Warning: this post is about putting a chicken down using a killing cone. I know that this is not something everyone wants to read about so I’m putting a break here.
This weekend, I got a text from a local friend who had a chicken in distress.
“Hi Wendy I’m not sure if you’re home or not. I have a dying chicken and I don’t think I can put her down”
I recognized the sorrow my friend was in, but I also acknowledged the strength it took to make that decision for her chicken and then to reach out to me. On my way.
I teach a local chicken workshop and anyone who has taken my course or any local resident who has chickens has access to my “service.” And of course, that service is putting a chicken down in an emergency by using a killing cone.
Note: I’m not talking about slaughtering chickens for food. I’m talking about putting a sick or injured bird out of its misery.
I make sure to teach about the killing cone in my chicken class. It’s an important aspect of flock owning. Based on my experience with chopping a chicken’s head off and watching the body try to run away (there is not enough alcohol in the world to erase that memory) I’ve found that the cone is the most humane way to cull a bird. It’s a part of being a responsible chicken owner.
It’s what I use.
And it’s what I offer to others.
My son (the woodsman who was up for the job) and I gathered the cone, a bucket, nail, hammer and sharp knife. We went over to my friend’s house and sure enough she had a near dead chicken on her hands. I did a quick evaluation to see if it was possible to treat the bird, but it was clear that this little chicken was critical.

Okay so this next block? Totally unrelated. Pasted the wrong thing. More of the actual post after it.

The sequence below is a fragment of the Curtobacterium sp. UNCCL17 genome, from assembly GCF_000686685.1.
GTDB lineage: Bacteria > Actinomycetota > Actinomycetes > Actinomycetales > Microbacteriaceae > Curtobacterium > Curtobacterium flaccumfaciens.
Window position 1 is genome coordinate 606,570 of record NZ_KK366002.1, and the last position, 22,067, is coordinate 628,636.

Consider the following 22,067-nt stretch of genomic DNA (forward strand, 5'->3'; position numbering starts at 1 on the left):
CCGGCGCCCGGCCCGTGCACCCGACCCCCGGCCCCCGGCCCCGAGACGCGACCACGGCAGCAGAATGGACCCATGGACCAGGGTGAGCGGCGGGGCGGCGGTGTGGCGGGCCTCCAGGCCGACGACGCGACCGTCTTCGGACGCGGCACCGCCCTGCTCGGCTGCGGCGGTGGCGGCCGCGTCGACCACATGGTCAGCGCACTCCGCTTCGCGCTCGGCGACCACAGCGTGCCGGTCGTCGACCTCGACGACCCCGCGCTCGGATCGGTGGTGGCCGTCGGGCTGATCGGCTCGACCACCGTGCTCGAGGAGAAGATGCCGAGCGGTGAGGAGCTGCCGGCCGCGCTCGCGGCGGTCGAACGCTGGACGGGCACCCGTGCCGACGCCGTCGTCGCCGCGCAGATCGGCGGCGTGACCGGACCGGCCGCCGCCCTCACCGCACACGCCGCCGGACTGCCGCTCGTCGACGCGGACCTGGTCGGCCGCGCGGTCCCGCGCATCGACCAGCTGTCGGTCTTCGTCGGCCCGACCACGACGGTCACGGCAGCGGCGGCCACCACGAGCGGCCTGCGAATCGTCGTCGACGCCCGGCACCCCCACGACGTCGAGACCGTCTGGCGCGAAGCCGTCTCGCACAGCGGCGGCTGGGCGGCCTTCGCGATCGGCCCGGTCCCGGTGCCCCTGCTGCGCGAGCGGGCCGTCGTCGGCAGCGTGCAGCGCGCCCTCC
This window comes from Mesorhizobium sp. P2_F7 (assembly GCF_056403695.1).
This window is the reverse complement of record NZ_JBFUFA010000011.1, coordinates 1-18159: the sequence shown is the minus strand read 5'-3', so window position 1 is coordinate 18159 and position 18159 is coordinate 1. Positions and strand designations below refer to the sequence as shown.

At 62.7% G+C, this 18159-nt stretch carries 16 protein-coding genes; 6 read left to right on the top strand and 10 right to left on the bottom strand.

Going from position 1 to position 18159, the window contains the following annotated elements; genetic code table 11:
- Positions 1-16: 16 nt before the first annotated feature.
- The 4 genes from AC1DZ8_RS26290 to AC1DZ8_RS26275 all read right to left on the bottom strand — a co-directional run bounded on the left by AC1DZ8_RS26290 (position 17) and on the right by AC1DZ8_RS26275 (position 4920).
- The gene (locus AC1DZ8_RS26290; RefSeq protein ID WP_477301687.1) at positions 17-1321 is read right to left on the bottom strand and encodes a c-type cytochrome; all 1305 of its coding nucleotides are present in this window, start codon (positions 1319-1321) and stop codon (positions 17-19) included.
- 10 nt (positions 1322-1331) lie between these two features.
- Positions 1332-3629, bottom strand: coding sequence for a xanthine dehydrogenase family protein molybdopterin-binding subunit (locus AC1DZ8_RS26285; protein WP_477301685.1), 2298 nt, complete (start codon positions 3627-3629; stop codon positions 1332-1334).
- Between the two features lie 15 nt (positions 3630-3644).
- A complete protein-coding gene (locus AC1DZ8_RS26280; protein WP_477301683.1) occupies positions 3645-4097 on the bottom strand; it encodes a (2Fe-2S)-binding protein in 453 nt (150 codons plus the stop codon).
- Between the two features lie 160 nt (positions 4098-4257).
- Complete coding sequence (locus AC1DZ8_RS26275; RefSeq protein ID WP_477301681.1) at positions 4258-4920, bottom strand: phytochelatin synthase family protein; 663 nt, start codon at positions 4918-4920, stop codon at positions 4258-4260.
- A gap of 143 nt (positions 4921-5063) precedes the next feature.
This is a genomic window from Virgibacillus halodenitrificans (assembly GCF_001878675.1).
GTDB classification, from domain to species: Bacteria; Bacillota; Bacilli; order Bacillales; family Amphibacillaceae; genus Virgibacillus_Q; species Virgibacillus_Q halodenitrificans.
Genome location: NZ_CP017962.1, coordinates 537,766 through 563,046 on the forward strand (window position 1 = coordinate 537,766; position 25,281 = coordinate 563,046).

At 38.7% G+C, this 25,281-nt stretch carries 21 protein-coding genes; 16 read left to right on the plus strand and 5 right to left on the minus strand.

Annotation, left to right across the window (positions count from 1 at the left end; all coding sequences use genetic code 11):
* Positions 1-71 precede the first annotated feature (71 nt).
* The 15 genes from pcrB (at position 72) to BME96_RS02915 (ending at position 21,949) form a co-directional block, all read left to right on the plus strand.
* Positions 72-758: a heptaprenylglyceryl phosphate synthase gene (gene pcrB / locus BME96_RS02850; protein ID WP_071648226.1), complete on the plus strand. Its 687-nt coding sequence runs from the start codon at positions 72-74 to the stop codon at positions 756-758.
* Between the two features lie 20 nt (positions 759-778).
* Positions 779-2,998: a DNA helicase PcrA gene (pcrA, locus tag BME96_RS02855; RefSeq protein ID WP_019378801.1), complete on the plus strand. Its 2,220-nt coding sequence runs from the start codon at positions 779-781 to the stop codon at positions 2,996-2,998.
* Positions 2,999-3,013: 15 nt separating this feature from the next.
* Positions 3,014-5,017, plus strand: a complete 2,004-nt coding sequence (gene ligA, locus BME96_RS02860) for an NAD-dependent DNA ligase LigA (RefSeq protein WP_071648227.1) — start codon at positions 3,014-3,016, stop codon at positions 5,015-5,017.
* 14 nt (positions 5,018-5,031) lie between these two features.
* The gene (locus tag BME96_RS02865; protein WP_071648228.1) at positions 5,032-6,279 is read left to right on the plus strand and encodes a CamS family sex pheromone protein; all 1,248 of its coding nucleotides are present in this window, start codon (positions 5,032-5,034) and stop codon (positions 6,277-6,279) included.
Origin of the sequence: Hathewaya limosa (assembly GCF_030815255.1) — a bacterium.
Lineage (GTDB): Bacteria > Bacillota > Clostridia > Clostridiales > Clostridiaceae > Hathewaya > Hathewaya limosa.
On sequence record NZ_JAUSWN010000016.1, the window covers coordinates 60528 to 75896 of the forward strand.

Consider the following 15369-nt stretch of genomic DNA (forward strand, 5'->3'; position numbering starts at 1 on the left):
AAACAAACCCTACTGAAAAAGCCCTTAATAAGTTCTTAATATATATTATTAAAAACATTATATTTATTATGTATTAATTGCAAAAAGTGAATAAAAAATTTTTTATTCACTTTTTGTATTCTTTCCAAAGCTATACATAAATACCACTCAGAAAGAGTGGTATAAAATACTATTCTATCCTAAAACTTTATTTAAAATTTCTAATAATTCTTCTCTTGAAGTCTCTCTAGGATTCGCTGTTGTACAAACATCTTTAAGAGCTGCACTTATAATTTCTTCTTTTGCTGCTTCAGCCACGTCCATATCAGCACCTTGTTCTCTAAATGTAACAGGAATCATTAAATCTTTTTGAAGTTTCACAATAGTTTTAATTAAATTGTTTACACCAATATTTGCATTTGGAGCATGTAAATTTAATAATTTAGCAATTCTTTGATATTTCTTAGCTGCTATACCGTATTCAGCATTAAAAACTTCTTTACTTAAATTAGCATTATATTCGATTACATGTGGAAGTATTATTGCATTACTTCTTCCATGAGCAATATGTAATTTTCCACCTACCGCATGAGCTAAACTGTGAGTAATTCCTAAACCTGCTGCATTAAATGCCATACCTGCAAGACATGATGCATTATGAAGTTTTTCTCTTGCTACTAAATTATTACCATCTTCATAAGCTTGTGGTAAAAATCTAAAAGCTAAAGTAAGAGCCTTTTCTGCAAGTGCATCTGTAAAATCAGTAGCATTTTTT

She would not be getting better.
I took the chicken from my friend’s arm, cooed to her and held her while my son hammered a nail in the tree and hung the cone. He placed the bucket underneath and when he was ready, I gently guided the bird into the cone.
The neck was gently extended from the bottom of the cone, feathers were separated and a quick slice to a jugular vein was all it took. There was no squawking and no struggling. I gently stroked the chicken’s back area and told her she was a good girl, over and over. Within a few minutes, the chicken bled out and she was no longer in pain. My friend watched the whole thing and though she was distraught at losing a member of her flock (aren’t we all?), she could see that the procedure was quick and, more importantly, that it showed the chicken some dignity in her death.
It’s not a topic that chicken owners usually want to talk about, but if you plan to raise chickens, you absolutely need to either have a killing cone (a size medium works for standard size birds) or you need to have access to one. You just never know when you’ll need it.
It’s not that I like to kill birds, it’s that my desire to see an injured or sick bird not be in pain anymore far outweighs any aversion I might have to the actual act. Sometimes the kindest thing to do for a chicken is to end its life.
Wendy Thomas writes about the lessons learned while raising children and chickens in New Hampshire. Contact her at Wendy@SimpleThrift.com
Also, join me on Facebook to find out more about the flock (children and chickens) and see some pretty funny chicken jokes, photos of tiny houses, and even a recipe or two.
Like what you read here? Consider subscribing to this blog so that you’ll never miss a post. And feel free to share with those who may need a little chicken love.